Slavery and Emancipation
The Monstrous Injustice of Slavery
The tragic history of American slavery began with the arrival of the first Africans in Virginia in 1619. Although the Founding Fathers grappled with the issue, they allowed slavery to continue in the Southern states. Throughout the early nineteenth century, the debate continued while the westward expansion of the United States and the entry of new states into the Union brought the issue to a crisis.
A series of Congressional compromises sought to balance slave and free states admitted to the Union. The Missouri Compromise of 1820 banned slavery from the northern portions of the Louisiana Purchase. Abraham Lincoln believed that these restrictions would lead to a slow but eventual extinction of slavery and was willing to accept its continued presence rather than split the Union. In the 1850s, however, the ideologies of the North and South were hardening and compromise was no longer possible. The Kansas-Nebraska Act of 1854 repealed the Missouri Compromise and opened the west to slavery. The Supreme Court in the Dred Scott decision of 1857 denied any rights to slaves and ruled that Congress could not exclude slavery from the territories.
Lincoln was forced to recognize that compromise on slavery was impossible. He now saw that slavery could not exist in a free society, saying, "I object to it because it assumes that there can be a moral right in the enslaving of one man to another." His opposition to slavery was clear. In an 1854 speech, he referred to the "monstrous injustice of slavery" and in his debates with Stephen Douglas declared that "slavery is an unqualified evil to the negro, to the white man, to the soil, and to the State."
Narrative of James Williams, an American Slave; Who was for Several Years a Driver on a Cotton Plantation in Alabama... New York: American Anti-slavery Society, 1838.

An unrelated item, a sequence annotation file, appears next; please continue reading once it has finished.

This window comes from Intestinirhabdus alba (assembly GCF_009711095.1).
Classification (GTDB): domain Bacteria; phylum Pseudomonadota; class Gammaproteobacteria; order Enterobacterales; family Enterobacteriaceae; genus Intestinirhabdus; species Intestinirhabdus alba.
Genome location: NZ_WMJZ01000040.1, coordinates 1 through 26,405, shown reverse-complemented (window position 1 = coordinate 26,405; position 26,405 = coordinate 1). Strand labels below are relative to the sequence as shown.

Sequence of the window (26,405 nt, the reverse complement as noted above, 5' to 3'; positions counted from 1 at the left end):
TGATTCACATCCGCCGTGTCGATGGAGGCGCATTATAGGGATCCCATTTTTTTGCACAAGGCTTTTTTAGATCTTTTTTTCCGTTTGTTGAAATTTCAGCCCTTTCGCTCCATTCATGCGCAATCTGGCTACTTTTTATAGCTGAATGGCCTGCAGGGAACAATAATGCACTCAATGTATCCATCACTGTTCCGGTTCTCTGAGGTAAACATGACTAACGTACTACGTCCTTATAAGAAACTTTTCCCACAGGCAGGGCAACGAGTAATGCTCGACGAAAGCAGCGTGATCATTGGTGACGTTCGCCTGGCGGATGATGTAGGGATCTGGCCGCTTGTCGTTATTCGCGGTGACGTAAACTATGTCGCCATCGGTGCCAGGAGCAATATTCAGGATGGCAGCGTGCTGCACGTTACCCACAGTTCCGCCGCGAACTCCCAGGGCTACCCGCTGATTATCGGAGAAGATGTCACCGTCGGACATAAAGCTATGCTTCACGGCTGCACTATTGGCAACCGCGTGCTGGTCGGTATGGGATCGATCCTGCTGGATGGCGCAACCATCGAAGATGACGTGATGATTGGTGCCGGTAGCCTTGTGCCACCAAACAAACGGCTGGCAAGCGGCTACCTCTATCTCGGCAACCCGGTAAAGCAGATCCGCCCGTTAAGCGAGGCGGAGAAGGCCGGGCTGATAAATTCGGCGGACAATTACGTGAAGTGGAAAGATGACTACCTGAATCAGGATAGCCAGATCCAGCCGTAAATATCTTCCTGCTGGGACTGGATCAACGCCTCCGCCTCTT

Slave narratives were an attempt to put a human face on the struggle against slavery. Between the 1820s and the end of the Civil War, nearly a hundred such stories were published in America. Many were published by abolitionist societies and distributed widely and cheaply. Tales of slave auctions, the break-up of families, and escapes to freedom helped generate support for the cause.
Narrative of the Life of Frederick Douglass, an American Slave Written by Himself. Boston: Pub. at the Anti-slavery Office, 1845.
Abolitionist and orator Frederick Douglass wrote this powerful and inspirational memoir. It was a bestseller in England as well as the United States, selling 4,500 copies in its first five months in print, and 30,000 in its first five years.
Narrative of Sojourner Truth, a Northern Slave, Emancipated from Bodily Servitude by the State of New York, in 1828. Boston: Printed for the Author, 1850.
After fleeing from slavery, Truth traveled and preached for the abolitionist cause. She dictated her memoirs to friend Olive Gilbert, and in 1850 the journalist and reformer William Lloyd Garrison privately published her book.
Report of the Decision of the Supreme Court of the United States, and the Opinions of the Judges thereof, in the Case of Dred Scott versus John F.A. Sandford : December term, 1856... Washington: C. Wendell, Printer, 1857.
Papers for the Times: Declaration of Independence, Constitution of the United States, Fugitive Slave Laws of 1793-1850, Missouri Compromise, Massachusetts Personal Liberty Law, the Chicago (Republican) Platform, Crittenden's Propositions. Lowell: Stone & Huse, Printers, 1861.
Uncle Tom's Cabin, or, Life Among the Lowly. Boston: J.P. Jewett, 1852, c1851.
Uncle Tom's Cabin, which appeared first in serial form in an abolitionist newspaper, The National Era, in 1851-52, was written largely in Brunswick, Maine. In 1852, the story was published in book form in two volumes. The passage of the Fugitive Slave Act in 1850, making it a crime for citizens in free states to assist runaway slaves, inspired the story. Uncle Tom's Cabin was a best seller in the United States, England, Europe, Asia, and was translated into over 60 languages.
Stowe was impatient with Lincoln for not immediately freeing the slaves after his election and for overruling some of his generals who wanted to emancipate slaves as they conquered Confederate territory. After meeting Lincoln, her attitude changed and she praised him for the depth of his understanding and strength of character.
Slavery in the Southern States. By a Carolinian. Cambridge: J. Bartlett, 1852.
Pringle responded to Stowe by arguing that the behavior of the slave owners in Uncle Tom’s Cabin was an exaggeration and not representative of reality. He defends slavery on economic, cultural and moral grounds.
Prints from John Brown's Body. West Hatfield, MA: Pennyroyal Press, 1980.
The John Brown Invasion: An Authentic History of the Harper's Ferry Tragedy, with Full Details of the Capture, Trial, and Execution of the Invaders... Boston: J. Campbell, 1860, c1859.